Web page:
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Review highlights challenges facing Timmins homeless shelter

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A special city council meeting in Timmins on Wednesday evening focused on the future of the Living Space homeless shelter and a report highlighting issues that need to be resolved.

A presentation to council sparked discussion around what a better shelter and services could look like -- and that changes will cost more money than is currently available.

“Homelessness will get worse in Canada, and it will get worse in northern Ontario, and it will get worse in Timmins,” Cochrane District Social Services Administration Board director Brian Marks told councillors.

Marks said the pressure is on to take creative action to make the homeless shelter his agency funds better and improve the city’s mental health and addictions care system.

A review of Living Space found that people feel it’s not run effectively, doesn’t offer enough support to clients and that its location makes nearby residents feel unsafe.

Hearing those findings, some city councillors felt the shelter should be moved and re-imagined.

“More of a one-stop, so one place they can attend and we’d have the agencies 24/7,” said Coun. John Curley.

A special city council meeting in Timmins on Wednesday evening focused on the future of the Living Space homeless shelter and a report highlighting issues that need to be resolved. (File)

Marks agreed that the city needs more shelters and that his agency is working to fix issues that arose from the review. But he said the situation is at a point where the community needs to work with what it already has.

“We need to change the way we do things because there is no more money to be able to add resources, to dedicate those solely to homelessness,” Marks said.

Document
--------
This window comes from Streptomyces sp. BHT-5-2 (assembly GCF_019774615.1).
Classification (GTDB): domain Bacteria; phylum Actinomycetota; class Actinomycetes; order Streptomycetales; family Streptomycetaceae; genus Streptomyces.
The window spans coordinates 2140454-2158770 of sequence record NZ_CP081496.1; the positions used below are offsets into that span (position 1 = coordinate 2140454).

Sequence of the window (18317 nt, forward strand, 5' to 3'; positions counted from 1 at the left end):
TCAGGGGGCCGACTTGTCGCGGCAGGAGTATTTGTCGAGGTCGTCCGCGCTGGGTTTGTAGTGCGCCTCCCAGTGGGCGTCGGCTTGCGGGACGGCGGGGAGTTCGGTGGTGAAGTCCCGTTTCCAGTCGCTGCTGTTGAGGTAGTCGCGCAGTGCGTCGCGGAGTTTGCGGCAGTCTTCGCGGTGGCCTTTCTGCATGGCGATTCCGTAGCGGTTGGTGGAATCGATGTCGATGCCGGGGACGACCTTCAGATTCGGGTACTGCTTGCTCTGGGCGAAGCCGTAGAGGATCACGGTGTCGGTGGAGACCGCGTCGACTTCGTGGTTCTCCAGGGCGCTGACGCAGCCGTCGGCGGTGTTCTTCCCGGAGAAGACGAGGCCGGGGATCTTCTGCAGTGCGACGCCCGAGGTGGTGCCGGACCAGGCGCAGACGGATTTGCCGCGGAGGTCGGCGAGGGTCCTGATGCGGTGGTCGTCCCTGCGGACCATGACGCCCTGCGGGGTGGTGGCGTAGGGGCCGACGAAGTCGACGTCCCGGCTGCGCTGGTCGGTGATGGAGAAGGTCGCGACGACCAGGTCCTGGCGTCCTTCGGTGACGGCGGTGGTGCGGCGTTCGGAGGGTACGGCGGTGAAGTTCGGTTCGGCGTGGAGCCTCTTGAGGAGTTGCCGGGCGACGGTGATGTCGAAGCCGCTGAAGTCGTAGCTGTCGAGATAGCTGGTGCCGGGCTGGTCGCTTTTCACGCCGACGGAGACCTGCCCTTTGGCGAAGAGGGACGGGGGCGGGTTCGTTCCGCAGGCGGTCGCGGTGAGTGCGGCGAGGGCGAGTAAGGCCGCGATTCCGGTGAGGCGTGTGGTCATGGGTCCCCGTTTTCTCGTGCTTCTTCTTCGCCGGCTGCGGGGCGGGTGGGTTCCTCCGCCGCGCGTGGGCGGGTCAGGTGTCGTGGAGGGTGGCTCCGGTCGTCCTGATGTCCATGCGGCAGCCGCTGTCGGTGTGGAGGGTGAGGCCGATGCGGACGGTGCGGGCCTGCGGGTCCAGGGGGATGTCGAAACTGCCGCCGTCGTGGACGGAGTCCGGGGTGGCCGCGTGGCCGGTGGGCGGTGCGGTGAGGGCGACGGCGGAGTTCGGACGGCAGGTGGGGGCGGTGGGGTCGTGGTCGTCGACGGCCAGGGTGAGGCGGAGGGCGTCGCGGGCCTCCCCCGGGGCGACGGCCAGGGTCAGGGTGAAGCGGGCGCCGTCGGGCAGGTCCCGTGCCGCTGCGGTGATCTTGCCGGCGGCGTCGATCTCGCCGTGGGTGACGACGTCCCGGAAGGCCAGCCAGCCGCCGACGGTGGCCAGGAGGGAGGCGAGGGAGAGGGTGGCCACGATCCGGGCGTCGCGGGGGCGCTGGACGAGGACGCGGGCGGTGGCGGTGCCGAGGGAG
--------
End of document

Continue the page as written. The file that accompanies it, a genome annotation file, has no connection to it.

Money to 'fix this'

Coun. Steve Black remarked that someone does have the money to fix this.

“This collective group should be going down to the province and saying, ‘This is our issue. You have failed to address this issue,’” Black said.

“Maybe the funding comes from the federal government and they’re not committing it. Invite them to the same table.”

The review didn’t include a concrete action plan moving forward, leaving some in the audience with mixed feelings.

“There wasn’t a lot of answers that I expected to hear,” one person in attendance told CTV News.

“I was expecting more, moving forward, hearing about rehabilitation and other options, but there wasn’t much discussion of it.”

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But Mayor Michelle Boileau said the review was a starting point for action.

“We are looking for ways to be able to move forward and move through this, and so you did present tangible action items,” Boileau said.

“I think the city has to take the lead in leading this challenge, with a whole bunch of shared partners within our community,” Marks added. 

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